U.S. Customs and Immigration Services recently announced changes to their policy regarding violation of status and the accrual of unlawful presence. While these changes will not affect the majority of our students, it is important to be aware of potential consequences should you violate your F-1 or J-1 status.
What Are the Changes?
Effective August 9, 2018, if you violate your F-1 or J-1 status, you will begin to accrue unlawful presence the day after you violate your status. Previously, you would only accrue unlawful presence if an immigration official or judge found that you had violated your status. Essentially, violating your status now poses a higher consequence.
However, if you submit an application for Reinstatement in a timely manner after the violation, you will not accrue unlawful presence while the application is pending. In this case, if Reinstatement is approved, any accrued unlawful presence will be forgiven. However, if Reinstatement is not approved, your accrued unlawful presence will remain, and you will continue to accrue unlawful presence the day after your application was denied. As such, it is important that you contact ISSS as soon as you are aware you have violated your status.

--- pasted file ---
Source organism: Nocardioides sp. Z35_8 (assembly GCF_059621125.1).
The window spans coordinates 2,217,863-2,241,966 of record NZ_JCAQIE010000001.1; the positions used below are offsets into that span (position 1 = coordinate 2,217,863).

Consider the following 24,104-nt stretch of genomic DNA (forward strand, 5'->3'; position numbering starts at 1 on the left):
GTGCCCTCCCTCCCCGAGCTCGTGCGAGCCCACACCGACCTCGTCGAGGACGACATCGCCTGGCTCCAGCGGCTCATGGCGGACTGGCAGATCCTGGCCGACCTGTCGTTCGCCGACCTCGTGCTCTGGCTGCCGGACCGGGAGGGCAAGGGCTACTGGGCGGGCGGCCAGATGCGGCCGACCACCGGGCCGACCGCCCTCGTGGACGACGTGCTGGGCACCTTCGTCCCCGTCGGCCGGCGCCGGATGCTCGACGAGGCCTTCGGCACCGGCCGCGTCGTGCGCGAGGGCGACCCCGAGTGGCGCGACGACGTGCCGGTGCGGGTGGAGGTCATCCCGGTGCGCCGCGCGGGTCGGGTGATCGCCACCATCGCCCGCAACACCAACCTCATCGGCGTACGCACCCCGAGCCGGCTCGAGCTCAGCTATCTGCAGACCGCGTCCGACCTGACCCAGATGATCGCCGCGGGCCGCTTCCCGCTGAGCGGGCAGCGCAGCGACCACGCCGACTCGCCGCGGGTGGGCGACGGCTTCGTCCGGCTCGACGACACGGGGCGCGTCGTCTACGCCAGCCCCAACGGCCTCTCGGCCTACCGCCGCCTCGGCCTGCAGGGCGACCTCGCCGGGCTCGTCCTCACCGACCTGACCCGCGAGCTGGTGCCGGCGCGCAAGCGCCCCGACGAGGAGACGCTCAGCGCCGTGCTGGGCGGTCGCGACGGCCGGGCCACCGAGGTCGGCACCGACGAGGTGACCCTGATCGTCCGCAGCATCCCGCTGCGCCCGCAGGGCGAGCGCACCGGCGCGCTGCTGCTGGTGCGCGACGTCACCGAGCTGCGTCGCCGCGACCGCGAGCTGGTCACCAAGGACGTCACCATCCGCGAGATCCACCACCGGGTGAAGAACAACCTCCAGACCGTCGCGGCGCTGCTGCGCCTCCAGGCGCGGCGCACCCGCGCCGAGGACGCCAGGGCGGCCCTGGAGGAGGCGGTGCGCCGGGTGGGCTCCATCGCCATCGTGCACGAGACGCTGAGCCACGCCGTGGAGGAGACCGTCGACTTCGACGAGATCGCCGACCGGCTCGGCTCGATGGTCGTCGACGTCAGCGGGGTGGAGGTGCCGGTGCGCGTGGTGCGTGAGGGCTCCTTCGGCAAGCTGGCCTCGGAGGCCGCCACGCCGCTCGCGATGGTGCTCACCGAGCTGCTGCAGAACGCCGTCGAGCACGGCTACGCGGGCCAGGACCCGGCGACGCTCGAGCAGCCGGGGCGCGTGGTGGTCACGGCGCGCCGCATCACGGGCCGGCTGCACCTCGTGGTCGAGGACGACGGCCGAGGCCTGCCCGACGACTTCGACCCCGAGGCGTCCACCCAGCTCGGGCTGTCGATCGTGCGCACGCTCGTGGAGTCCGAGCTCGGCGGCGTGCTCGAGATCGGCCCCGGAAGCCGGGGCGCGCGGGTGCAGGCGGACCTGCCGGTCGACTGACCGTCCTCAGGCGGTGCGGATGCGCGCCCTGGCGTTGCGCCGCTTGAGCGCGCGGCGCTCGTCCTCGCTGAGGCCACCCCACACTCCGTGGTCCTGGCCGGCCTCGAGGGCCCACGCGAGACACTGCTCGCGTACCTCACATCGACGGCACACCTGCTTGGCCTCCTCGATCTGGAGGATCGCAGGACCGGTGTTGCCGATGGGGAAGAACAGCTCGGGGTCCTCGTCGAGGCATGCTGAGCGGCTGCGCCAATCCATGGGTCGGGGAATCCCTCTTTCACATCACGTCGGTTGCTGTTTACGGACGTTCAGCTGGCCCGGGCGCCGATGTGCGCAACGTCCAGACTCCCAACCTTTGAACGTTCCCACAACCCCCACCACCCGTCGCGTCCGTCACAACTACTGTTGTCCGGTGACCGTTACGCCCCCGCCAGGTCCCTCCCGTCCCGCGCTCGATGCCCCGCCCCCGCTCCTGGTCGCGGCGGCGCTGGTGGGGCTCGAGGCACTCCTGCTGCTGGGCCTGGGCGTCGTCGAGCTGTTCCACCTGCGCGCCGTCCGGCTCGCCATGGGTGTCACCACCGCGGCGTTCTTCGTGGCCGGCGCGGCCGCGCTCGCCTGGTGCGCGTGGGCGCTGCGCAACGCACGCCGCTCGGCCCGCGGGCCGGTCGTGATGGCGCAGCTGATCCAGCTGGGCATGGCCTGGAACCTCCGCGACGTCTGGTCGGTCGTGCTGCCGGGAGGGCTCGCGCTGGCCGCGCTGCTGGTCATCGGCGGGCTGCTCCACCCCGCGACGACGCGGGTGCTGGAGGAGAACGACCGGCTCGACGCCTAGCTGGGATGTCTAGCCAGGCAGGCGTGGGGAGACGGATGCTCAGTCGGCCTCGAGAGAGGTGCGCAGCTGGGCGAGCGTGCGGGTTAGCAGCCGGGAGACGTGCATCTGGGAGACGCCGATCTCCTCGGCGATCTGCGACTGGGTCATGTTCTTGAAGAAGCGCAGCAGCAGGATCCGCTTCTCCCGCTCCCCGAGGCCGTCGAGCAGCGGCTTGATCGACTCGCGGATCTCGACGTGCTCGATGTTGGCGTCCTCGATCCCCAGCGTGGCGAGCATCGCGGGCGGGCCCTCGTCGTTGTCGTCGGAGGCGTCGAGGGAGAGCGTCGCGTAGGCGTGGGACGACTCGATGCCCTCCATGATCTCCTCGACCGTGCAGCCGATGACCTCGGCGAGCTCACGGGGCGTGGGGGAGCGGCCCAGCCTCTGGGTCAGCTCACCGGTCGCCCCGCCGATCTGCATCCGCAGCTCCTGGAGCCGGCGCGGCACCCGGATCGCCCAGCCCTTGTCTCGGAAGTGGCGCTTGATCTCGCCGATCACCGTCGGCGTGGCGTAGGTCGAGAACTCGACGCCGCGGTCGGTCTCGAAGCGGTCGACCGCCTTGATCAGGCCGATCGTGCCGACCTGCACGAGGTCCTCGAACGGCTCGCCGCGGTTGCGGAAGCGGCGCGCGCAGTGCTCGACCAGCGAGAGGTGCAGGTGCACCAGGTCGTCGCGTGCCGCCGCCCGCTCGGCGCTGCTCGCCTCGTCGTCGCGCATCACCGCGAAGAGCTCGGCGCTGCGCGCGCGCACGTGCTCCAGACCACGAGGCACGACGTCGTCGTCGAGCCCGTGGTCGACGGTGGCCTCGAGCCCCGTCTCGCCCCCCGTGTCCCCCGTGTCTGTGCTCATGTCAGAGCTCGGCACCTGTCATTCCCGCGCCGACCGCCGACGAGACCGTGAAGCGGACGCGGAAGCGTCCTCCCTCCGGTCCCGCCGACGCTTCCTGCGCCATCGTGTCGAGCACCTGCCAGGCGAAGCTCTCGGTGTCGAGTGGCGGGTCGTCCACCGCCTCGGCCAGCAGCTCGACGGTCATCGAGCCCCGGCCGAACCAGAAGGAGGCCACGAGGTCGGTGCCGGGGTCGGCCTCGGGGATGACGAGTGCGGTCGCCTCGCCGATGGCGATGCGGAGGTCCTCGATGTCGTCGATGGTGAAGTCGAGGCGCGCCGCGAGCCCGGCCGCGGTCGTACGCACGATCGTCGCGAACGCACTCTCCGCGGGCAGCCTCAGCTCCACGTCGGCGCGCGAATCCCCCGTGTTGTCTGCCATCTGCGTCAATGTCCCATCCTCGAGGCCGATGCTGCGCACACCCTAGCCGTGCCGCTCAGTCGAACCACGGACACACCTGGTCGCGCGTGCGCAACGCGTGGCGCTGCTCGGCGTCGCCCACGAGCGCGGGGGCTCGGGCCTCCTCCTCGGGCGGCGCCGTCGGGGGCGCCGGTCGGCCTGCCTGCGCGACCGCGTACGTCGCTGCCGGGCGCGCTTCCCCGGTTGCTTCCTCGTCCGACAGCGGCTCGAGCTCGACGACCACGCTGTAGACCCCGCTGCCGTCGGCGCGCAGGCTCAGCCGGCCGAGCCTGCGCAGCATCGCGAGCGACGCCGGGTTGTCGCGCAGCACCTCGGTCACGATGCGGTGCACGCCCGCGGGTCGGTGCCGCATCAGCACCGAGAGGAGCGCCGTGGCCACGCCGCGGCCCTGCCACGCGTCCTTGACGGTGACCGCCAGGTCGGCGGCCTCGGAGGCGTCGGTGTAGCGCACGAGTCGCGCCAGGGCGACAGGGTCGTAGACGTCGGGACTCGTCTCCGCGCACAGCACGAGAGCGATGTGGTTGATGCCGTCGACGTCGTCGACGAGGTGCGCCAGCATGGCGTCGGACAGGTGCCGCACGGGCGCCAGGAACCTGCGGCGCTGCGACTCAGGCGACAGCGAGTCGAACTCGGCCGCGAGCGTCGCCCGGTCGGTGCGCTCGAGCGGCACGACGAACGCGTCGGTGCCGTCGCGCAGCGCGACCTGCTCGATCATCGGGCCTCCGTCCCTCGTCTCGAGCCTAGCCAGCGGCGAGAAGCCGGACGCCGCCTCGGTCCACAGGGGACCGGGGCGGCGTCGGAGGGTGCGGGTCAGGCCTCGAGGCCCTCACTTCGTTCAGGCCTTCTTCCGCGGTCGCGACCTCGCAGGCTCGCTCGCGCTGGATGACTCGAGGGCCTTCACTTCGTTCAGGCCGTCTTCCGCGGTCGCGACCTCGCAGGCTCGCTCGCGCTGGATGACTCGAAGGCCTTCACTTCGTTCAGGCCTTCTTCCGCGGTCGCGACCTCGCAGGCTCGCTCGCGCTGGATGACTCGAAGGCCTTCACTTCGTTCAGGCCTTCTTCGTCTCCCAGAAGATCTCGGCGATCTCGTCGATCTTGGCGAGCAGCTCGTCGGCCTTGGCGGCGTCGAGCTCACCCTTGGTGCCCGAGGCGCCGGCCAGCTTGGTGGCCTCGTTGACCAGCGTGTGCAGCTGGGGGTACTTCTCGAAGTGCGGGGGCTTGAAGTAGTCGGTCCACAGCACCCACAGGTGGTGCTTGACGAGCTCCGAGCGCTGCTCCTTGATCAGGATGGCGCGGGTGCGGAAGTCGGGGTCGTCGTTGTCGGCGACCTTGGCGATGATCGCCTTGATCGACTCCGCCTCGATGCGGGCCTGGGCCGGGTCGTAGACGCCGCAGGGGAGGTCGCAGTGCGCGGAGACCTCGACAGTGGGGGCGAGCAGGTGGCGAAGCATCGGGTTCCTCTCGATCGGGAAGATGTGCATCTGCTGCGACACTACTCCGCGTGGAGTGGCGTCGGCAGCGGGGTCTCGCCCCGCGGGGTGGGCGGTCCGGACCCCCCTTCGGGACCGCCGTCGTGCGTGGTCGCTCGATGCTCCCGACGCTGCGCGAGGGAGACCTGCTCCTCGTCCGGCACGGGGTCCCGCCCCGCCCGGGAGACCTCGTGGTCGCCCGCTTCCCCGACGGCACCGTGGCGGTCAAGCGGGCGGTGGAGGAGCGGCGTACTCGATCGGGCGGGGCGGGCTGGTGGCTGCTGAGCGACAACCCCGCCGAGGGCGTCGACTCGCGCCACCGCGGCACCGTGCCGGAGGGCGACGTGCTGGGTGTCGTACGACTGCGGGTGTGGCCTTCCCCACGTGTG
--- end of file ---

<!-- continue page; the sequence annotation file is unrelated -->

How Will This Affect Me?
The good news is you can avoid such violations by maintaining your status and communicating with ISSS anytime there are changes to your program or when you would like work authorizations. If you accrue a significant number of unlawful presence, you could be barred from entering the United States for 3 to 10 years or even permanently.
What Should I Do If I Violate My Status?
If you find yourself out of status, please schedule an appointment with an International Student Advisor as soon as possible (https://utexas-insight.symplicity.com/) or email us at firstname.lastname@example.org
Evelin Gutierrez says
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